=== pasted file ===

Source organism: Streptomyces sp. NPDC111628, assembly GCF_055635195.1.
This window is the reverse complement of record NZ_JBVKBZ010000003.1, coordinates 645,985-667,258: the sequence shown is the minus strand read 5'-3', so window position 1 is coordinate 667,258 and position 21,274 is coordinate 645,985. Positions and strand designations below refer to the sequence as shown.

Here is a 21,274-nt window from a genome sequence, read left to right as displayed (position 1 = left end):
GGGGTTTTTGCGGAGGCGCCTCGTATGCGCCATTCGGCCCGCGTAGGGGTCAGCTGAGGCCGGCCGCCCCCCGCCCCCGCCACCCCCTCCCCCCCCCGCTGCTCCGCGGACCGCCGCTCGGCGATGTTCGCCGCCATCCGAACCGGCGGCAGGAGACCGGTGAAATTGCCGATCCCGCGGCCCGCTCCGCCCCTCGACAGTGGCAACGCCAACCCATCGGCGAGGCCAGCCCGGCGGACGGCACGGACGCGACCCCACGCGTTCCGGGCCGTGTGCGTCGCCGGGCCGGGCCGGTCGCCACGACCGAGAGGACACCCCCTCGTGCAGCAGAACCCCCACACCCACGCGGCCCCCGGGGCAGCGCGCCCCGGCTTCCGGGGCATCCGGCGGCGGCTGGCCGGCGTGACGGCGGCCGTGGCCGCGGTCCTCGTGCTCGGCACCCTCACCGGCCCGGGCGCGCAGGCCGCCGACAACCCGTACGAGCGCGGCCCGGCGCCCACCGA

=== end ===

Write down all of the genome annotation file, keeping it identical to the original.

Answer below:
Source organism: Streptomyces sp. NPDC111628, assembly GCF_055635195.1.
This window is the reverse complement of record NZ_JBVKBZ010000003.1, coordinates 645,985-667,258: the sequence shown is the minus strand read 5'-3', so window position 1 is coordinate 667,258 and position 21,274 is coordinate 645,985. Positions and strand designations below refer to the sequence as shown.

Here is a 21,274-nt window from a genome sequence, read left to right as displayed (position 1 = left end):
GGGGTTTTTGCGGAGGCGCCTCGTATGCGCCATTCGGCCCGCGTAGGGGTCAGCTGAGGCCGGCCGCCCCCCGCCCCCGCCACCCCCTCCCCCCCCCGCTGCTCCGCGGACCGCCGCTCGGCGATGTTCGCCGCCATCCGAACCGGCGGCAGGAGACCGGTGAAATTGCCGATCCCGCGGCCCGCTCCGCCCCTCGACAGTGGCAACGCCAACCCATCGGCGAGGCCAGCCCGGCGGACGGCACGGACGCGACCCCACGCGTTCCGGGCCGTGTGCGTCGCCGGGCCGGGCCGGTCGCCACGACCGAGAGGACACCCCCTCGTGCAGCAGAACCCCCACACCCACGCGGCCCCCGGGGCAGCGCGCCCCGGCTTCCGGGGCATCCGGCGGCGGCTGGCCGGCGTGACGGCGGCCGTGGCCGCGGTCCTCGTGCTCGGCACCCTCACCGGCCCGGGCGCGCAGGCCGCCGACAACCCGTACGAGCGCGGCCCGGCGCCCACCGA